Global Millennials: Around the World in Trends

How similar are Millennials around the world? It's a question we are sometimes asked here at Ypulse, where we know that understanding global consumers is vital to brands. The answer is, that though local cultures inevitably impact the generation in different ways, Millennials are the most globally minded generation to date, which means they have more in common with their international counterparts than any generation before them. They’re growing up with a common set of media influences, and of course the internet is the great equalizer, allowing the generation to access much of the same content and build friendships and communities with peers in other countries that they have likely never met. This globalized mindset has changed the way that trends get passed around the world, and we see Millennials influencing one another and sharing behaviors that, while they of course have a local flavor, have a common motivation at their core. Today we’re looking more closely at some Millennial trends around the world, and how they are spreading through the generation regardless of physical distance.


Craft Beer Takeover In France

The French and wine go together like Americans and baseball, right? Not so fast. Millennials in France are eschewing the wine that previous generations worshiped, and are instead building a craft beer culture in the country. According to May’s Food & Wine magazine, 92% of 18-25 year-olds in France prefer beer or soda to wine. In particular, they’re flocking to artisanal and craft beers, just like their American counterparts. Paris is the center of the Millennial craft beer movement, and the uber-trendy 11th arondissement in Paris has become home to a growing group of beer-focused spots. This May, the first-ever Paris Beer Week will be held in the city to celebrate…

 
 

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Millennial News Feed

Quote of the Day: “My favorite app is Snapchat, because it offers quick messaging with a time limit that ensures privacy while being highly entertaining.”—Female, 20, FL 

If you want to know what teens are doing online, don’t ask their parents. A survey by the National Cyber Security Alliance found that 60% of 13-17-year-olds have a secret online account they say their parents know nothing about, while only 27% of parents suspect their kids have one. This statistic will likely worry parents who are increasingly monitoring online behavior. About 67% of parents say they have a rule in place for kids to be open with them about any “sort of uncomfortable or scary incidents that occur online,” however only 32% of teens surveyed say that such a rule exists in their household. (CNET)

Millennials around the are not only passionate about global issues, but ready to take them on. A World Economic Forum survey found that seven in ten 18-35-year-olds see abundant opportunities for themselves and their peers to tackle global issues, and half believe they have decision making power in their home countries. When the WEF asked about the three most serious issues affecting the world today, Millennials had the same response as the year before: religious conflicts came in third with 33.8% of responses, large scale conflict and wars came in second with 38.5% of responses, and climate change and destruction of natural resources was the top response with 45.2% of respondents. (Business Insider)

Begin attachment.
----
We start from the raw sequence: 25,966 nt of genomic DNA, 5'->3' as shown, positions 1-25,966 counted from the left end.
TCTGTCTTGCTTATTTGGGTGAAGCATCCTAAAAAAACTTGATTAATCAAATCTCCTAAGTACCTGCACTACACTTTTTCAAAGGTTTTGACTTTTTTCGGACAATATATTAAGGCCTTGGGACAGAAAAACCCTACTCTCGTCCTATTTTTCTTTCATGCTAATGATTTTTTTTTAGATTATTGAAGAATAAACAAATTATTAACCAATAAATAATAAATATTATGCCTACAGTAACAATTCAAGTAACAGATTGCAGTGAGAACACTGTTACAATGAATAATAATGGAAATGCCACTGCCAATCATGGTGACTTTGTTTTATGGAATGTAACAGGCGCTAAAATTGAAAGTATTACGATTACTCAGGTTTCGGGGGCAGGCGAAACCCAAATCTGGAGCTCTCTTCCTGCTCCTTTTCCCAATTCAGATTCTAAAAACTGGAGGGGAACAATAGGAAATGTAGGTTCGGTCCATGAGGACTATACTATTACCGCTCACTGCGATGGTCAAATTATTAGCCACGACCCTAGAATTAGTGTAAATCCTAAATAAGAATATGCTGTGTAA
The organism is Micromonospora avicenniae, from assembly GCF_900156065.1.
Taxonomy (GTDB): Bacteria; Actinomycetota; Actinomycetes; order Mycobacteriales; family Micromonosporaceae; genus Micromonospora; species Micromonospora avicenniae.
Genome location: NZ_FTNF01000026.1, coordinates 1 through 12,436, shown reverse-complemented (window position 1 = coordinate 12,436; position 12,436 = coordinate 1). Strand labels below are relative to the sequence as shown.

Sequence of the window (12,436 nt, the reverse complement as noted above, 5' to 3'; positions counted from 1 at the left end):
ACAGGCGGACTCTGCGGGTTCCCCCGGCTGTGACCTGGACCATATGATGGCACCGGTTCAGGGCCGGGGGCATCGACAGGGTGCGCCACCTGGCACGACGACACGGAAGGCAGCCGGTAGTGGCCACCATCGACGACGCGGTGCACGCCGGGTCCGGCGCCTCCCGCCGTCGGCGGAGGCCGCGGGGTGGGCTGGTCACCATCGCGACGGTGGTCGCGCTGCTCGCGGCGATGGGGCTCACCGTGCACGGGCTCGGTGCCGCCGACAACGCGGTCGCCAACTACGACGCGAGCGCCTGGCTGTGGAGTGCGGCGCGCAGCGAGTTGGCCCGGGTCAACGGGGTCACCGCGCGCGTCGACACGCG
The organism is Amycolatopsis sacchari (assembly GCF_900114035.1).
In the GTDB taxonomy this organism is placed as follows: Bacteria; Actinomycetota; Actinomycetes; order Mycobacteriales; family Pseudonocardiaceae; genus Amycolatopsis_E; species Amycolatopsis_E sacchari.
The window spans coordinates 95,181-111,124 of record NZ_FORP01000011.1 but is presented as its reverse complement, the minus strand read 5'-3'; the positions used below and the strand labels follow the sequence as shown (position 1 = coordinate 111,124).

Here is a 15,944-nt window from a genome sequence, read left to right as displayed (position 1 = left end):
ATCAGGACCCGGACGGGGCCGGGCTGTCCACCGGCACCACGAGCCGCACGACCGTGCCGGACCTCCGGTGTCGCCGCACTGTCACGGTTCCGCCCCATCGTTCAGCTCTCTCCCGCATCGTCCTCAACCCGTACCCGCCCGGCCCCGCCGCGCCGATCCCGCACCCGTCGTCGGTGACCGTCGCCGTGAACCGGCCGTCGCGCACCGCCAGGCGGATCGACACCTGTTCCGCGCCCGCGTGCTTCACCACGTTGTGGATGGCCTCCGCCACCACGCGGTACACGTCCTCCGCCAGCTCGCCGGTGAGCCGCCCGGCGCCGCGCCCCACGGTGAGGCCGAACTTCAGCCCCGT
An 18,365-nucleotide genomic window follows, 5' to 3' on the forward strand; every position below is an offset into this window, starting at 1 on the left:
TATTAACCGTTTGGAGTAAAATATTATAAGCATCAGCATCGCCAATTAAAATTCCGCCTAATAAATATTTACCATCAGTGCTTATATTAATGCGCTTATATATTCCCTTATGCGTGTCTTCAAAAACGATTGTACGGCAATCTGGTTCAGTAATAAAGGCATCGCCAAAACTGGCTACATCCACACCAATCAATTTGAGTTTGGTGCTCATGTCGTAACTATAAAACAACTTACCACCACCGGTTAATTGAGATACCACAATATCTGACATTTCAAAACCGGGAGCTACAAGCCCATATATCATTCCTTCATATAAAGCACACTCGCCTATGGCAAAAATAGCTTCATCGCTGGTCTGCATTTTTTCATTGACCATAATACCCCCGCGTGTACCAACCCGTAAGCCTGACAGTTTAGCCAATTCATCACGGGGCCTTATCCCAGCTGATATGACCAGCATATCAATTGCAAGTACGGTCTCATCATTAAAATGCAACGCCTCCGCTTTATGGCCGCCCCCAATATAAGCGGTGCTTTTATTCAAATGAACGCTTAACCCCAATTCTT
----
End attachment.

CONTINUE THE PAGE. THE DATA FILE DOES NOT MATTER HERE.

Outlet malls are thriving, and it’s all thanks to men and thrifty Millennials. According to Cowen & Co.’s latest Consumer Tracker Survey, outlet visitation by 18-34-year-old men reached a new peak of 44% in July, most likely due to male preference for brand stores over department retailers. Overall Millennial visitation is also up: on average, 31% of 18-34-year-old women and 35% of 18-34-year-old men say they visited an outlet mall every month between December 2012 and July 2016. An analyst of NPD Group attributes the trend to frugal Millennials who would rather save their cash for experiences. (MarketWatch

Teenage girls with depression or anxiety “are less alone than ever.” The Department of Education has revealed that these mental illnesses are a slowly growing epidemic among teen girls in England: about one third report having depression or anxiety, a 10% increase over the last decade. Social media pressure, bullying, and unrealistic body expectations are all cited as factors, which have especially effected young girls all over the world. In America, the Substance Abuse and Mental Health Services Administration reports that teen girls are three times more likely to be depressed than their male counterparts. (Teen Vogue)

Instagram has made connecting with consumers even easier for brands. The platform’s new “contact” button allows users to call, text, or email brands through their profiles. According to a social media specialist, “social…is a brand’s first line of defense—both for reputation management and customer service,” and the new button eliminates the hassle of having to respond to each individual comment. Brands like Nordstrom, Delta, and Denny’s are already utilizing the new feature. (Digiday

Quote of the Day: “My favorite app is Pokémon Go, because it's kinda a big deal for those of us who've been dreaming about it for over a decade.”—Female, 21, NJ 

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